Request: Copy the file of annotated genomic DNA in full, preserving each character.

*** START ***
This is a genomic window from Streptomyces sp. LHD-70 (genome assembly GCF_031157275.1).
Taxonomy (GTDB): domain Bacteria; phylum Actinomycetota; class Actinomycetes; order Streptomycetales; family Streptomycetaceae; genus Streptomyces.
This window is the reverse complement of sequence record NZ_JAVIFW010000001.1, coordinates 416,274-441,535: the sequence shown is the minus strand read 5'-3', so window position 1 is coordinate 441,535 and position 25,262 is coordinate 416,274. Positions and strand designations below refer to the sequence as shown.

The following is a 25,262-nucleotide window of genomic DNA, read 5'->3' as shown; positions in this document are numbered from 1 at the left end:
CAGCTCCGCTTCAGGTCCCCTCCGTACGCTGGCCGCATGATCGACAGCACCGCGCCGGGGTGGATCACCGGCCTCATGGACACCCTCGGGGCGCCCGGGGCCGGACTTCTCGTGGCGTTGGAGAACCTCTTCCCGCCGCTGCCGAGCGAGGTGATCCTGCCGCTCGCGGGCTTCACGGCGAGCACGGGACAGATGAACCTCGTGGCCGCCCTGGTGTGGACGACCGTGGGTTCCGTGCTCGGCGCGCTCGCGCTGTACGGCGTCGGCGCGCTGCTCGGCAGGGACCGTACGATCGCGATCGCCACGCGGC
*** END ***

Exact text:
This is a genomic window from Streptomyces sp. LHD-70 (genome assembly GCF_031157275.1).
Taxonomy (GTDB): domain Bacteria; phylum Actinomycetota; class Actinomycetes; order Streptomycetales; family Streptomycetaceae; genus Streptomyces.
This window is the reverse complement of sequence record NZ_JAVIFW010000001.1, coordinates 416,274-441,535: the sequence shown is the minus strand read 5'-3', so window position 1 is coordinate 441,535 and position 25,262 is coordinate 416,274. Positions and strand designations below refer to the sequence as shown.

The following is a 25,262-nucleotide window of genomic DNA, read 5'->3' as shown; positions in this document are numbered from 1 at the left end:
CAGCTCCGCTTCAGGTCCCCTCCGTACGCTGGCCGCATGATCGACAGCACCGCGCCGGGGTGGATCACCGGCCTCATGGACACCCTCGGGGCGCCCGGGGCCGGACTTCTCGTGGCGTTGGAGAACCTCTTCCCGCCGCTGCCGAGCGAGGTGATCCTGCCGCTCGCGGGCTTCACGGCGAGCACGGGACAGATGAACCTCGTGGCCGCCCTGGTGTGGACGACCGTGGGTTCCGTGCTCGGCGCGCTCGCGCTGTACGGCGTCGGCGCGCTGCTCGGCAGGGACCGTACGATCGCGATCGCCACGCGGC